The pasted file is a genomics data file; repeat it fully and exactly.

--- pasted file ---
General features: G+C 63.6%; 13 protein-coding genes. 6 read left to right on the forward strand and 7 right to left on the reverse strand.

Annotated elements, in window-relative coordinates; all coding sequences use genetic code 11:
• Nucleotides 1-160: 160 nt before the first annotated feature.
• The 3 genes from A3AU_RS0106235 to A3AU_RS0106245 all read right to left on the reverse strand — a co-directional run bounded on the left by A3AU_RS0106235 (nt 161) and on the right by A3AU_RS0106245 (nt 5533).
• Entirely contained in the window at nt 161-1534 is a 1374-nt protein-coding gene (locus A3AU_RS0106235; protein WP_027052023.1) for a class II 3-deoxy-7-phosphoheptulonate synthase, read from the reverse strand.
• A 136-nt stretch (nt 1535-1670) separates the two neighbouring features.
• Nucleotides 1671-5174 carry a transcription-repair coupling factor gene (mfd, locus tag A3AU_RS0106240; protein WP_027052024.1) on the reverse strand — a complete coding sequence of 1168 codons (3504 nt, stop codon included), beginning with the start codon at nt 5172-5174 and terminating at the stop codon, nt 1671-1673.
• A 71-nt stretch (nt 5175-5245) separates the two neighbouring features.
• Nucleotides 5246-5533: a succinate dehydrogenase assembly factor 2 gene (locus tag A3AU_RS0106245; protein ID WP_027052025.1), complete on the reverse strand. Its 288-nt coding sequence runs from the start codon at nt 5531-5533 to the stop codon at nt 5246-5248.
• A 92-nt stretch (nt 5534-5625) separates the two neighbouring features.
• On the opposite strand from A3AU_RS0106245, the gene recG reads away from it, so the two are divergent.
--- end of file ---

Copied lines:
General features: G+C 63.6%; 13 protein-coding genes. 6 read left to right on the forward strand and 7 right to left on the reverse strand.

Annotated elements, in window-relative coordinates; all coding sequences use genetic code 11:
• Nucleotides 1-160: 160 nt before the first annotated feature.
• The 3 genes from A3AU_RS0106235 to A3AU_RS0106245 all read right to left on the reverse strand — a co-directional run bounded on the left by A3AU_RS0106235 (nt 161) and on the right by A3AU_RS0106245 (nt 5533).
• Entirely contained in the window at nt 161-1534 is a 1374-nt protein-coding gene (locus A3AU_RS0106235; protein WP_027052023.1) for a class II 3-deoxy-7-phosphoheptulonate synthase, read from the reverse strand.
• A 136-nt stretch (nt 1535-1670) separates the two neighbouring features.
• Nucleotides 1671-5174 carry a transcription-repair coupling factor gene (mfd, locus tag A3AU_RS0106240; protein WP_027052024.1) on the reverse strand — a complete coding sequence of 1168 codons (3504 nt, stop codon included), beginning with the start codon at nt 5172-5174 and terminating at the stop codon, nt 1671-1673.
• A 71-nt stretch (nt 5175-5245) separates the two neighbouring features.
• Nucleotides 5246-5533: a succinate dehydrogenase assembly factor 2 gene (locus tag A3AU_RS0106245; protein ID WP_027052025.1), complete on the reverse strand. Its 288-nt coding sequence runs from the start codon at nt 5531-5533 to the stop codon at nt 5246-5248.
• A 92-nt stretch (nt 5534-5625) separates the two neighbouring features.
• On the opposite strand from A3AU_RS0106245, the gene recG reads away from it, so the two are divergent.